If dinosaurs had any inkling as to how popular they’d end up, I’m sure they would have stuck around longer to enjoy their fame and fortune. Here are a few more new titles to add to your prehistoric, dino-inspired picture book collection, some serious, some silly. All fun.
Dino-Daddy by Mark Sperring and Sam Lloyd is a gentle, non-taxing dino analogy highlighting the worth and value of dads. Dino-dad is sometimes over-worked, not ultra-vigilant, but always super caring and fun! Pre-schoolers will think it fun too. One to save for Father’s Day.
Bloomsbury May 2015
I wanna by a Great Big Dinosaur (who doesn’t) by author illustrator, Heath McKenzie takes up where I wanna be a Pretty Princess left off. This time, there’s not a scrap of pink in sight, which is great news for McKenzie’s boy fan base and all those little girls who prefer scales, teeth, and claws to tiaras and tea parties.
McKenzie follows a familiar formula however the perfect pouting princess tutor is replaced with with a meat-loving, liberal minded T-Rex who eventually succumbs to the selfless friendship of his little boy. Be sure to study the end pages, which reveal more of McKenzie’s easy to digest humour.
Scholastic Press May 2015
Counting picture books never lose their flavour. However, keeping them bright and engaging requires imagination, a good dash of silliness, and a sharp eye for detail. Amanda Tarlau and Karen Mounsey-Smith display all these in Ten Tricky Dinosaurs. Simple, kid friendly statements set up each numerical situation providing pre-schoolers with pages of visual exploration and rapture. It’s the illustrative details and visual challenges that I enjoy most about these books; ‘spot the ladybugs’ for instance. Makes you wonder if this really was how the countdown of the dinos’ great demise occurred.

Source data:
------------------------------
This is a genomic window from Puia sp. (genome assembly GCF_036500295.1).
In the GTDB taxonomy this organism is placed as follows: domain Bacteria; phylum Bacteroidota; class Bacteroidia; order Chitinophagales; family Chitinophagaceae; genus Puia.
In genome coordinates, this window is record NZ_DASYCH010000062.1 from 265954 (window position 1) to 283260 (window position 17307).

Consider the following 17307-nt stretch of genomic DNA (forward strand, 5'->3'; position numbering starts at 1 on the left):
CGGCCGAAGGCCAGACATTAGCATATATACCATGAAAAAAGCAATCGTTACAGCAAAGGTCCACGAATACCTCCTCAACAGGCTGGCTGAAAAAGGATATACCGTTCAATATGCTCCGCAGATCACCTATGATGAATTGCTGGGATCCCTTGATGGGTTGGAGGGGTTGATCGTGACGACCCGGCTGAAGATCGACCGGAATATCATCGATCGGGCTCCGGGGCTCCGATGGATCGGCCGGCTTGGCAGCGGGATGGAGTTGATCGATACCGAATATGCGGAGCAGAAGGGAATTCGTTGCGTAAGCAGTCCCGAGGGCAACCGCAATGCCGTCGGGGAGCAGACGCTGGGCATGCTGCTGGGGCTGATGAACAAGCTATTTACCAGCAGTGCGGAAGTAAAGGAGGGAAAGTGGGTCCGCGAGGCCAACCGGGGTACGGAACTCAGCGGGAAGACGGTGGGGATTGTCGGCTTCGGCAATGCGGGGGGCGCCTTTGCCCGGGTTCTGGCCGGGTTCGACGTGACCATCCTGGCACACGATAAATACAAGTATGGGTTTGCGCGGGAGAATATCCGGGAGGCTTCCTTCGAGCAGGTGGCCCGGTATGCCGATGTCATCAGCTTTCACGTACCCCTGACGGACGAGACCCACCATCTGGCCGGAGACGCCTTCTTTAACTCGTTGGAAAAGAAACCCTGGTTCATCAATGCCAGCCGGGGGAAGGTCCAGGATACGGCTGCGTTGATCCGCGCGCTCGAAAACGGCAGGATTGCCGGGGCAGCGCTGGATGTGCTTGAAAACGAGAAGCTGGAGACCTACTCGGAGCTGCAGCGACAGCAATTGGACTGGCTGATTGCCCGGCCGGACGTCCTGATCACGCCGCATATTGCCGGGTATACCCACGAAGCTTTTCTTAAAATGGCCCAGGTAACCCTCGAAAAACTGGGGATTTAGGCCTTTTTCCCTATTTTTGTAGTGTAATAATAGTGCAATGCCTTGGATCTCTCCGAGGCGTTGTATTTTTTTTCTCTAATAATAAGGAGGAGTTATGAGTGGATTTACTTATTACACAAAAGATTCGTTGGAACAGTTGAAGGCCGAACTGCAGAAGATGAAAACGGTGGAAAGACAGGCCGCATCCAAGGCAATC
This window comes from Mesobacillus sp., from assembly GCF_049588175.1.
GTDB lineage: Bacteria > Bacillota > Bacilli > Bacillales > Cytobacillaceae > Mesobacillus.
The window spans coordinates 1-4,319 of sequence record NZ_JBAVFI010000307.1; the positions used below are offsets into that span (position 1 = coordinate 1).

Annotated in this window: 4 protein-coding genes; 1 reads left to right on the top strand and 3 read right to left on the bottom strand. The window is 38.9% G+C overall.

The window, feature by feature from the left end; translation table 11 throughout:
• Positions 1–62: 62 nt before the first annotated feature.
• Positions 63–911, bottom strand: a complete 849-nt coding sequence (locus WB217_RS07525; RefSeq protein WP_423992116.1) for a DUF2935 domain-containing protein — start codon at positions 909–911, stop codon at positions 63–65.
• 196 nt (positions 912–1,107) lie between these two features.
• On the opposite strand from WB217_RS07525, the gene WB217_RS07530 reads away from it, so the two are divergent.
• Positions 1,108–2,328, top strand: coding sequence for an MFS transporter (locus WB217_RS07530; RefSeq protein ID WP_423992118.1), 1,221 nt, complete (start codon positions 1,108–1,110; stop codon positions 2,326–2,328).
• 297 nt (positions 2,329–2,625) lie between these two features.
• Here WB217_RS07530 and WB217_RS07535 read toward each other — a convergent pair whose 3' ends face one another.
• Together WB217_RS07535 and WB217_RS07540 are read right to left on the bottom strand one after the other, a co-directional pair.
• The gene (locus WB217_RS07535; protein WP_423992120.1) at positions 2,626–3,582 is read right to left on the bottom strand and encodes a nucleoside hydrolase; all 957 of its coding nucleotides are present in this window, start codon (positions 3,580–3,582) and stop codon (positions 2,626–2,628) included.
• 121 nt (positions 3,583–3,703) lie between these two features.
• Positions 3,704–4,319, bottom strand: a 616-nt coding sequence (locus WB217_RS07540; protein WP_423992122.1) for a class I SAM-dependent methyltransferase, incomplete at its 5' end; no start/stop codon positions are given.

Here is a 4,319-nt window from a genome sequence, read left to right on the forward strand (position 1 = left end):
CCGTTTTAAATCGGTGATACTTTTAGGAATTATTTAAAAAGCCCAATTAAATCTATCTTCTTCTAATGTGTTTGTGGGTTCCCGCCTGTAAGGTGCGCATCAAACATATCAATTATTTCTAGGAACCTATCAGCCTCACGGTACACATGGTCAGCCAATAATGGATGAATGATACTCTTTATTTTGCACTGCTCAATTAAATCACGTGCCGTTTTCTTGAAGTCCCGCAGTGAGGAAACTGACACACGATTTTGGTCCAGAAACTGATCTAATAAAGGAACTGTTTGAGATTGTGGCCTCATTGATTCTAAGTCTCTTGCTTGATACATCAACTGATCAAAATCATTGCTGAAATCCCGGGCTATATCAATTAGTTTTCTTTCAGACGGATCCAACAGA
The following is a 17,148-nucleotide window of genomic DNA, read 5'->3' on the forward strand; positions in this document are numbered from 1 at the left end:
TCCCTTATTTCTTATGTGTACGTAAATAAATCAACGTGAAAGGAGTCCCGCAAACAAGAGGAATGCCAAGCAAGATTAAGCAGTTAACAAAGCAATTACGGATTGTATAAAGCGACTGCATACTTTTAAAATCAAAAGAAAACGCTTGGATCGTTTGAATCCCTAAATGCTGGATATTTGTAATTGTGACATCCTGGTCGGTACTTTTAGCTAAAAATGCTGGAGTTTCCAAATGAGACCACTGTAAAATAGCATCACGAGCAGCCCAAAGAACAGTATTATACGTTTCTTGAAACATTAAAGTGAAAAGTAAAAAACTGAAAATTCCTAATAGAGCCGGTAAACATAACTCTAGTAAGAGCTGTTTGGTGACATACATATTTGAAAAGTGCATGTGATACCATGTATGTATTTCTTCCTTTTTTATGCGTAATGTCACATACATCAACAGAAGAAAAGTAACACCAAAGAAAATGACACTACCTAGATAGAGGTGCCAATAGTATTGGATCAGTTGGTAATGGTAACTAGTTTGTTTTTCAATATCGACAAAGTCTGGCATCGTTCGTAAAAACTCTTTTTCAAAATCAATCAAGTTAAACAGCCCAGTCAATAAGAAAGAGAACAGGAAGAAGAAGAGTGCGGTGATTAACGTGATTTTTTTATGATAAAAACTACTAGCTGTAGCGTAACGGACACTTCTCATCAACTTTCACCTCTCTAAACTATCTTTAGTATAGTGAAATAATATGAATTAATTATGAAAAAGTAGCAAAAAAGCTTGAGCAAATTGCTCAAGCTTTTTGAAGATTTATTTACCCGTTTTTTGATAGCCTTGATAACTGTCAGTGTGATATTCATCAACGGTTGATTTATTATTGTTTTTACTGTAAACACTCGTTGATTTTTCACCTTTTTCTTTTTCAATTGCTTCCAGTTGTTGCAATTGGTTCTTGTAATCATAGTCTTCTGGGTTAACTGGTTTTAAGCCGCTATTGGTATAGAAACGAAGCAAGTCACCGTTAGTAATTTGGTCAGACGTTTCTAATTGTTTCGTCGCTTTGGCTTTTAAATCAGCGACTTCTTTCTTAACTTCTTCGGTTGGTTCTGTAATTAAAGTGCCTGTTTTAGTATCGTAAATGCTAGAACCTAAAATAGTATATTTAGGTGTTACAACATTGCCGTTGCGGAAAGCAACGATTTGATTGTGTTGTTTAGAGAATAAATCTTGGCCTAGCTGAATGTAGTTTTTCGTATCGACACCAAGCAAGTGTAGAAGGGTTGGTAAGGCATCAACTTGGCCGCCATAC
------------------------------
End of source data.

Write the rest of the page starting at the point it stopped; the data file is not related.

Koala Books May 2015
Perhaps my favourite of the pickings today is Jurassic Farts A spotter’s guide. (Please, no judgement) For the dinosaur enthusiast, this is the penultimate, non-fiction (and I use that term loosely) guide book to complete their paleontological board book collection.
P. U. Rippley, the ‘author’ of this unique and oddly informative text, invites young palentologists on a tour of the Ordovician, Jurassic and Cretaceous periods, stopping along the way to spend time with ten intriguing prehistoric reptiles and sea creatures. Some are instantly familiar, others require a second look. However, one thing is for sure, not one of us would be able to recognise these creatures from their farts…until now.
Thanks to Rippley’s short and sassy explanations and Evan Palmer’s wind assisted illustrations PLUS an easy to use, number referenced audio recording of each dinosaur discussed, now everyone can appreciate the deadly long-range stink of the Mamenchisaurus.
Sublime, silly slapstick humour with enough fact and fart sounds to hold the interest of 3 – 6 year-olds and perhaps their fathers for hours.
And the best part? You can change the batteries in the sound device. Unlike the common bottom burp, this promises to be a gift that lingers on and on and on…
Scholastic Australia May 2015